The Yasuni is widely recognized as one of the most important and uniquely biodiverse regions on the planet.1 Thanks in part to its location at the crossroads of the Andes, Equator, and Amazon.

Yasuni contains over 4,000 known plant species, 173 mammals, and is home to many indigenous tribes. A single hectare of Yasuni contains more tree species (655) than the entire United States and Canada alone.2

Canoe on river in Yasuni National Park

Moretecocha is one of the largest communities in the Ecuadorian Amazon. They depend on the Yasuni region for every aspect of their lives. They are a multicultural community made up of various indigenous nationalities including:

They live by the philosophy of ‘Sumak Kawsay’ which means: ‘To live in harmony with ourselves, with our community, and with nature’.

Burning oil emissions in tribal village

25 years ago, the oil companies began to make their way into the Yasuni region, exploiting the tribe leaders to start drilling. The effects of the first drills are still being felt by the community today.

The rivers that provide their food and vital for the ecosystem, are still contaminated from oil spills. Many species of fish were wiped out while large areas of land have become uninhabitable and unsafe for the people that rely on it to survive.

Tribes person stood next to oil damaged river

The community is under constant threat from oil companies looking to exploit their land. In 2013, President Rafael Correa was forced to cancel the Yasuni-ITT initiative, which was designed to protect the region from oil drilling.3  

This has left the region with no protection from oil companies, which are already drilling underneath the land. There is an estimated 287M barrels of crude oil lying underneath the Yasuni soil, which is putting the Amazon Rainforest biodiversity under serious threat. Plans to drill almost 100 wells are already in place.4  

This is why our commitment at Sacha to help protect the Amazon Rainforest and indigenous tribes in the region is crucial.

Why Is the Amazon Rainforest Important?

The Amazon Rainforest is the largest rainforest in the world, and one of the most important. The forest covers over nine countries in South America, and its impact is felt across the entire globe.

Garry in in Amazon with Tribe Guide

The tropical forest contains over 400 billion trees which absorb a huge amount of carbon dioxide, providing vital regulation of our entire atmosphere.

Many of the plants have medicinal properties, which are used by pharmaceutical companies in western medicine to cure and prevent many of the world’s diseases.5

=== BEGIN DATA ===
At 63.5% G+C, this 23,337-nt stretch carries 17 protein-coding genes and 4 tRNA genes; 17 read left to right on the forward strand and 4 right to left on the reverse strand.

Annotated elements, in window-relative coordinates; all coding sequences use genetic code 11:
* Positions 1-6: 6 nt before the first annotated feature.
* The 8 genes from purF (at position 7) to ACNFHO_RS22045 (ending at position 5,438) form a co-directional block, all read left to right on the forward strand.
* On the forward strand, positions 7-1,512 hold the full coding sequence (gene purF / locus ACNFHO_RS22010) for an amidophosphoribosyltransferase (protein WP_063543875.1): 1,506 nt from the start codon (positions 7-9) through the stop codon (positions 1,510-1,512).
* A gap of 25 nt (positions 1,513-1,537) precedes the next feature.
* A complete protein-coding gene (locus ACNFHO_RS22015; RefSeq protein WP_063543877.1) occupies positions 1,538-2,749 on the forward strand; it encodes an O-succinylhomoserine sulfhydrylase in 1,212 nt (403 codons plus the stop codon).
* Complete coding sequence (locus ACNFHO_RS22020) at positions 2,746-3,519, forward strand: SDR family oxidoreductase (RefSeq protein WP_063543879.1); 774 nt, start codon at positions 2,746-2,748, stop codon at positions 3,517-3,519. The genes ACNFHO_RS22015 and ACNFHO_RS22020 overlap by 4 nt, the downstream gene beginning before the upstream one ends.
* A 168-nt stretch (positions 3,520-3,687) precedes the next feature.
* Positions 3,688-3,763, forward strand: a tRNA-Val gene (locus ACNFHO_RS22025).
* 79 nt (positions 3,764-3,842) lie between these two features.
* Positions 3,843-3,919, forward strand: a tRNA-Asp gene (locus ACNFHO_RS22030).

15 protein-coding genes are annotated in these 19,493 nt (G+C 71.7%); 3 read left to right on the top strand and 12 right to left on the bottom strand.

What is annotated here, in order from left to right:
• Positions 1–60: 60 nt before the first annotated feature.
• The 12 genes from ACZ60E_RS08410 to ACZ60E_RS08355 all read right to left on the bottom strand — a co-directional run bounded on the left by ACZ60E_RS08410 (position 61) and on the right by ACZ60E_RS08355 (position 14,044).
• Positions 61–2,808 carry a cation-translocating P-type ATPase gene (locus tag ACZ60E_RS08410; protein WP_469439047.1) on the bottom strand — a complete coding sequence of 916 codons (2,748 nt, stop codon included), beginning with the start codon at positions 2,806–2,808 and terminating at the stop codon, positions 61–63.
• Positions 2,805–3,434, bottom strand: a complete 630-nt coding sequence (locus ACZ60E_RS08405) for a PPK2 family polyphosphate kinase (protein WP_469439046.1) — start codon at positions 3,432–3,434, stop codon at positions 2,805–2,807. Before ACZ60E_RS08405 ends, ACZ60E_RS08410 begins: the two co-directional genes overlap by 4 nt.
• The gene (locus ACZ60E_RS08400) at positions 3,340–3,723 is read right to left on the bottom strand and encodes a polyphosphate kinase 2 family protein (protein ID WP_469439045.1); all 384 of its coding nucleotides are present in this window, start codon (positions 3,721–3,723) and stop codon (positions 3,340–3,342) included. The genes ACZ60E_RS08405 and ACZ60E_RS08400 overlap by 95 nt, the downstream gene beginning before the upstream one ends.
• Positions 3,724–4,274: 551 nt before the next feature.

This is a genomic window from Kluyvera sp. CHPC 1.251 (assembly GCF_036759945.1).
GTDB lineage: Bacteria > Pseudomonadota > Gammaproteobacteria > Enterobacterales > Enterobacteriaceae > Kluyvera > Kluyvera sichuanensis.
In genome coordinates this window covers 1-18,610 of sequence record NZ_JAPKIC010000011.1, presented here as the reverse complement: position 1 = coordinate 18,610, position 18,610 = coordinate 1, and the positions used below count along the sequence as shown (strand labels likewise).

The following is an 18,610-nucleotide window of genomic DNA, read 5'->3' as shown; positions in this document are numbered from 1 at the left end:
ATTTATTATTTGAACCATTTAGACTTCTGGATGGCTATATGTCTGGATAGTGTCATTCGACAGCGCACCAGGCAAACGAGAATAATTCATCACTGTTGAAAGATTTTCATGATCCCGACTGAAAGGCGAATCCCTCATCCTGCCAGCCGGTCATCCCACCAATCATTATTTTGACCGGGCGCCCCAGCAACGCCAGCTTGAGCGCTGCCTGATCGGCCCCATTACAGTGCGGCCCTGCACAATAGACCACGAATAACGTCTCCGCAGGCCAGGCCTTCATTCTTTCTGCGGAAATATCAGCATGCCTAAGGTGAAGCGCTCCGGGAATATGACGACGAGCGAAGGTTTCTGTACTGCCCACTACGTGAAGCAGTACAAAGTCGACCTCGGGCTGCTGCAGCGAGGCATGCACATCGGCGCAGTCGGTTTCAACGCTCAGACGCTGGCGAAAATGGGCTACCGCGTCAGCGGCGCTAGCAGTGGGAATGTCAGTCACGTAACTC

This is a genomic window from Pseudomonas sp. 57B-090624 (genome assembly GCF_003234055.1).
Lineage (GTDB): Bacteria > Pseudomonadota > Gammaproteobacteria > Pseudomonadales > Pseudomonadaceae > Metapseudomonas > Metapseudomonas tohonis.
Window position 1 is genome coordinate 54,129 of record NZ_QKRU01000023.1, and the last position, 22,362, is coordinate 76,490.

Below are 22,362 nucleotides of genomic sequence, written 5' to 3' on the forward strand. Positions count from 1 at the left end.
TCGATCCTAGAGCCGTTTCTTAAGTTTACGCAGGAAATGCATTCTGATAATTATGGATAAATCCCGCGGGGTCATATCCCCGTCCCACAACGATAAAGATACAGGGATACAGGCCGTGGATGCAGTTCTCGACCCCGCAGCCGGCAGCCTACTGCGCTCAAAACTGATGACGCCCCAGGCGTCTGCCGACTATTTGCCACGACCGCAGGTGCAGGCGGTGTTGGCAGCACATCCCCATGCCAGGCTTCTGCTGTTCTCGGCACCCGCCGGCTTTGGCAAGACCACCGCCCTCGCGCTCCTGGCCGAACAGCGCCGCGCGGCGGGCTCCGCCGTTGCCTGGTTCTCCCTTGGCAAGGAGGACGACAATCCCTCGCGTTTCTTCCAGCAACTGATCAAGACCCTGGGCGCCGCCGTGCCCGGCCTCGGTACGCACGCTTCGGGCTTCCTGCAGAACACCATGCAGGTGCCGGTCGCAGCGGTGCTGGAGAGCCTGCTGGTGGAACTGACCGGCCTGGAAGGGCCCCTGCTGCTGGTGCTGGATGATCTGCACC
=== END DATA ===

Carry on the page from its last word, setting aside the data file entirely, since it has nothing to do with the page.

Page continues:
Hundreds of Amazon Rainforest tribes live traditionally throughout the region, which provides every resource required for indigenous people to continue existing today. 6

How Much of the Amazon Rainforest Has Been Destroyed?

Amazon Rainforest deforestation destroys an estimated 78 million acres of land and 50,000 animal, plant, and insect species every year.7

Tribe member stood infront of large oil drill, looking unhappy.

Different interest companies such as illegal logging, oil, and cattle ranching continue to pressure tribes to sell land from the rainforest. The threat of losing the Amazon is serious, and so are the consequences.

25% of Western pharmaceuticals come from plant sources in the rainforest, yet it is estimated only 1% of the plants have currently been tested by scientists.8

The importance of the Amazon extends beyond its borders to every corner of the world, and global businesses are jeopardizing its very survival.

At Sacha, we believe in changing the way business is conducted and the impact businesses can have on our planet.

Looking to 2019 and Beyond

Sacha Agency’s commitment to preserving the Amazon Rainforest and the Kichwa tribe’s traditional way of living will continue to grow throughout 2019 and beyond.


Working with the Kichwa people, we will continue to discover how to deter them from selling their land to different interest companies. We aim to do this by:

  • Discovering how they can generate their own income, without disrupting their traditions or environment.  
  • Developing projects which will help clean up and protect the delicate ecosystem.

In the future, we aim to extend our commitment throughout Brazil and Colombia. Growing to become the organization that has the largest impact on protecting the Amazon Rainforest.  

By working with Sacha Agency you will accelerate your business growth, while supporting the Amazon Rainforest and indigenous tribes. Request a meeting with our team or give us a call – (408) 840-4028 – to discover how we can collaborate.